THE Federal Government says it only funded 422 persons to the ongoing COP28 Climate Summit in Dubai, the United Arab Emirates (UAE).
The Nigerian government issued this clarification in response to the uproar and condemnations from concerned Nigerians regarding the reported number of delegates sponsored by the government.
A statement by the Minister of Information and National Orientation Mohammed Idris, on Monday, December 4, said ‘Nigeria’s representation is very much in line with our status as Africa’s leading Sovereign voice and player in climate action.’
The Minister also noted that a number of delegates were sponsored by the state government, Civil Society Organisation, Non Governmental Organisations, Media among others.
According to him, the Convention of Parties (COP) to the United Nations Framework Convention on Climate Change (UNFCCC) is the world’s pre-eminent Climate Change Conference, attended this year by more than 70,000 participants and delegates from over 100 countries.
“Parties to this Convention from Nigeria include government officials, representatives from the private sector, civil society, the voluntary sector, state governments, media, multilateral institutions, representatives of marginalised communities, and many others.
“It is imperative to point out that the overall Nigerian delegation to COP-28 comprises Government-sponsored (Federal and State Governments) and non-government-sponsored participants (from Private Companies, NGOs, CSOs, Media, academia, etc).”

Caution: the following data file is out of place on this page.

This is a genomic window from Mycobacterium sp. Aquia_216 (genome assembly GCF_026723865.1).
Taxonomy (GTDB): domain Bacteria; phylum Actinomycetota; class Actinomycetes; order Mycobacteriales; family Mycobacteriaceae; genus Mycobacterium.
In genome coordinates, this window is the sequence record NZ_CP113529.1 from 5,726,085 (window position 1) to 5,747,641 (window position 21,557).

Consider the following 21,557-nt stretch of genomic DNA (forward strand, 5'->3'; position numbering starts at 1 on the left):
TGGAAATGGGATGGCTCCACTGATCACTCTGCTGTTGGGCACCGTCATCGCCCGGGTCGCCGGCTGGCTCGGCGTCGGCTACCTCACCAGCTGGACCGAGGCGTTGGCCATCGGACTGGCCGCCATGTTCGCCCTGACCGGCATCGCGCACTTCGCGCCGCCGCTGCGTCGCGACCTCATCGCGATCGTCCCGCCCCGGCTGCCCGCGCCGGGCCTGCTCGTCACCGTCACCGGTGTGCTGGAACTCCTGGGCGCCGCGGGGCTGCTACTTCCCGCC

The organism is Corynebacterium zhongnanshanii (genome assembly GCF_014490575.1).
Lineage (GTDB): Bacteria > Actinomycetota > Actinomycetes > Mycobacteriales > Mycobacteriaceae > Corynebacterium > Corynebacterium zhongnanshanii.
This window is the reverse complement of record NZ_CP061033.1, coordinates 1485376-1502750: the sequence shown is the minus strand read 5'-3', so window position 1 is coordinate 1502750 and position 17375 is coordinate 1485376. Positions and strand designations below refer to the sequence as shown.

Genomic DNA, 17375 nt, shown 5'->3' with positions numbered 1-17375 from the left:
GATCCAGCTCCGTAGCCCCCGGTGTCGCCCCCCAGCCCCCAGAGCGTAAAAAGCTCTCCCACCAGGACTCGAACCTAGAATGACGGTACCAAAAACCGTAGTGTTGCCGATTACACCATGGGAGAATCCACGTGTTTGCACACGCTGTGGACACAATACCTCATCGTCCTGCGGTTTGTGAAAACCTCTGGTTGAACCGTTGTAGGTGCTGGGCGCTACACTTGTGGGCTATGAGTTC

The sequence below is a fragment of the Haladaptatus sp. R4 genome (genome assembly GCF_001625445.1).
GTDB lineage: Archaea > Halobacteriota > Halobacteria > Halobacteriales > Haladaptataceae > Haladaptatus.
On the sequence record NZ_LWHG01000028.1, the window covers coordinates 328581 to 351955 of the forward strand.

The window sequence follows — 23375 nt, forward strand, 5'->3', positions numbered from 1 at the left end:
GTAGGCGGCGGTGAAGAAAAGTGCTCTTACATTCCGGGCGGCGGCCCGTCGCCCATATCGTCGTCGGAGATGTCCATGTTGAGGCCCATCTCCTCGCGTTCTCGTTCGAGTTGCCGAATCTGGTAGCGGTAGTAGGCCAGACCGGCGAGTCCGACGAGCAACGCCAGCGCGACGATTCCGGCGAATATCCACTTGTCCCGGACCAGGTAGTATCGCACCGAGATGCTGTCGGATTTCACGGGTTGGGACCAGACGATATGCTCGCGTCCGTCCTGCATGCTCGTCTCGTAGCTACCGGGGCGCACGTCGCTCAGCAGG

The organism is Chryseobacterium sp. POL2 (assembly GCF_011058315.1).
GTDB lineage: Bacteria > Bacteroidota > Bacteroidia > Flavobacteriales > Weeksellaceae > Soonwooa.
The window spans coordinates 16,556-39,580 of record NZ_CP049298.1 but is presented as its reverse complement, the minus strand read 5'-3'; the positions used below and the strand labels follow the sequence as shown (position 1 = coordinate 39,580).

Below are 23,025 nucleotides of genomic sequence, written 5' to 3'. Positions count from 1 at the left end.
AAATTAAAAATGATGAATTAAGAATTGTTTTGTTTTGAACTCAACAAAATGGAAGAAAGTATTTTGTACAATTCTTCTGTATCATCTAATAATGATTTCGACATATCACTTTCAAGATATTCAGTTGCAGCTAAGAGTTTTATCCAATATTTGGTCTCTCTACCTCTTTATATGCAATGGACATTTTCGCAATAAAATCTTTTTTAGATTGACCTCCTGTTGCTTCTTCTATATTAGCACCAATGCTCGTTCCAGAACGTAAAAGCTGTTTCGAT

Giving the breakdown down of the 422 Federal Government-funded delegates, the Minister highlighted the figures as follows:
1.National Council on Climate Change: 32
2Federal Ministry of Environment: 34
- All Ministries: 167
- Presidency: 67
- Office of the Vice President: 9
- National Assembly: 40
- Federal Parastatals/Agencies: 73
Idris further mentioned that Nigeria holds a substantial interest in climate action, justifying its active and strong involvement at COP.
“It should be highlighted that, over the years, Nigeria has firmly demonstrated its climate action credentials by being the first African country to launch its Energy Transition Plan, the first African country to issue a Sovereign Green Bond, and one of the first to pass national climate change legislation.
“President Tinubu has been unequivocal in his position that Africa, which is battling problems of poverty and security and struggling to provide education and healthcare to her people, cannot be told to abandon its primary source of income, which is mostly from extractive industries, without the West providing the funding and investment in alternative and clean energy sources.”
The ICIR reports that several Nigerians have since taken to social media, particularly X to vent their anger after the United Nations Convention on Climate Change (UNFCCC) published a provisional list of accredited delegates at the ongoing COP28.
According to the published list, Nigeria ranked third joint behind UAE and Brazil, with 1,411 delegates each with badges accredited to attend this year‘s summit in Dubai.
However, Nigerians condemned the ‘substantial’ number of delegates representing the country, citing the current economic hardships.
They also highlighted certain individuals whom they believed lacked portfolios or the capacity to participate in the event, labeling it as a way to reward party loyalties.